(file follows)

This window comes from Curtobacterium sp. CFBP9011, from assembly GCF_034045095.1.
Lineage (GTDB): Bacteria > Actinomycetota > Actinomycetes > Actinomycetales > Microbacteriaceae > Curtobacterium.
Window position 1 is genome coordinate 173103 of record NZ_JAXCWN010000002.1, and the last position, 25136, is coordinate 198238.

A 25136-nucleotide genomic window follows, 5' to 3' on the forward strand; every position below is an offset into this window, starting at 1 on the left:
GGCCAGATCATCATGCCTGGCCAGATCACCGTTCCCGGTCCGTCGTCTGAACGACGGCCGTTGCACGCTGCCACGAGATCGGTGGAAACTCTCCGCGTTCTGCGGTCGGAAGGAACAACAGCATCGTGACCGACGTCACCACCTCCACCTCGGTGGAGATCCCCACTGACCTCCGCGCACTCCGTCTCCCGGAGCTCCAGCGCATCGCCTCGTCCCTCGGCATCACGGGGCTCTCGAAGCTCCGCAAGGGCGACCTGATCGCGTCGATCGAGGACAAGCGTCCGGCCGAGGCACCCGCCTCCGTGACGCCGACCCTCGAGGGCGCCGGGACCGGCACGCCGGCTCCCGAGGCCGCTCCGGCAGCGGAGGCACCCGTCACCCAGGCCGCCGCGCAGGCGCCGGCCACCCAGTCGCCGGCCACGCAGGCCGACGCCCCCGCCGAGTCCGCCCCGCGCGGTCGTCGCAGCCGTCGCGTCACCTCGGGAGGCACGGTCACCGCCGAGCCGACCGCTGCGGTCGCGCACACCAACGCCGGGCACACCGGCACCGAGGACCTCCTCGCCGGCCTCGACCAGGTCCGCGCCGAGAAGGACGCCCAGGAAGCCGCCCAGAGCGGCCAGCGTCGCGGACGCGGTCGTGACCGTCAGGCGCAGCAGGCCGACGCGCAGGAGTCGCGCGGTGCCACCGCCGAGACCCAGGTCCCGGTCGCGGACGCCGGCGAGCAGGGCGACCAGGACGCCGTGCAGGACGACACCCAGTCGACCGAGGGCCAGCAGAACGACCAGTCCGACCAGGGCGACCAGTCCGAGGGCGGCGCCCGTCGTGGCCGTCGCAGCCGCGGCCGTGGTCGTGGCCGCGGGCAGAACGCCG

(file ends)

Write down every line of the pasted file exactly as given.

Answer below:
This window comes from Curtobacterium sp. CFBP9011, from assembly GCF_034045095.1.
Lineage (GTDB): Bacteria > Actinomycetota > Actinomycetes > Actinomycetales > Microbacteriaceae > Curtobacterium.
Window position 1 is genome coordinate 173103 of record NZ_JAXCWN010000002.1, and the last position, 25136, is coordinate 198238.

A 25136-nucleotide genomic window follows, 5' to 3' on the forward strand; every position below is an offset into this window, starting at 1 on the left:
GGCCAGATCATCATGCCTGGCCAGATCACCGTTCCCGGTCCGTCGTCTGAACGACGGCCGTTGCACGCTGCCACGAGATCGGTGGAAACTCTCCGCGTTCTGCGGTCGGAAGGAACAACAGCATCGTGACCGACGTCACCACCTCCACCTCGGTGGAGATCCCCACTGACCTCCGCGCACTCCGTCTCCCGGAGCTCCAGCGCATCGCCTCGTCCCTCGGCATCACGGGGCTCTCGAAGCTCCGCAAGGGCGACCTGATCGCGTCGATCGAGGACAAGCGTCCGGCCGAGGCACCCGCCTCCGTGACGCCGACCCTCGAGGGCGCCGGGACCGGCACGCCGGCTCCCGAGGCCGCTCCGGCAGCGGAGGCACCCGTCACCCAGGCCGCCGCGCAGGCGCCGGCCACCCAGTCGCCGGCCACGCAGGCCGACGCCCCCGCCGAGTCCGCCCCGCGCGGTCGTCGCAGCCGTCGCGTCACCTCGGGAGGCACGGTCACCGCCGAGCCGACCGCTGCGGTCGCGCACACCAACGCCGGGCACACCGGCACCGAGGACCTCCTCGCCGGCCTCGACCAGGTCCGCGCCGAGAAGGACGCCCAGGAAGCCGCCCAGAGCGGCCAGCGTCGCGGACGCGGTCGTGACCGTCAGGCGCAGCAGGCCGACGCGCAGGAGTCGCGCGGTGCCACCGCCGAGACCCAGGTCCCGGTCGCGGACGCCGGCGAGCAGGGCGACCAGGACGCCGTGCAGGACGACACCCAGTCGACCGAGGGCCAGCAGAACGACCAGTCCGACCAGGGCGACCAGTCCGAGGGCGGCGCCCGTCGTGGCCGTCGCAGCCGCGGCCGTGGTCGTGGCCGCGGGCAGAACGCCG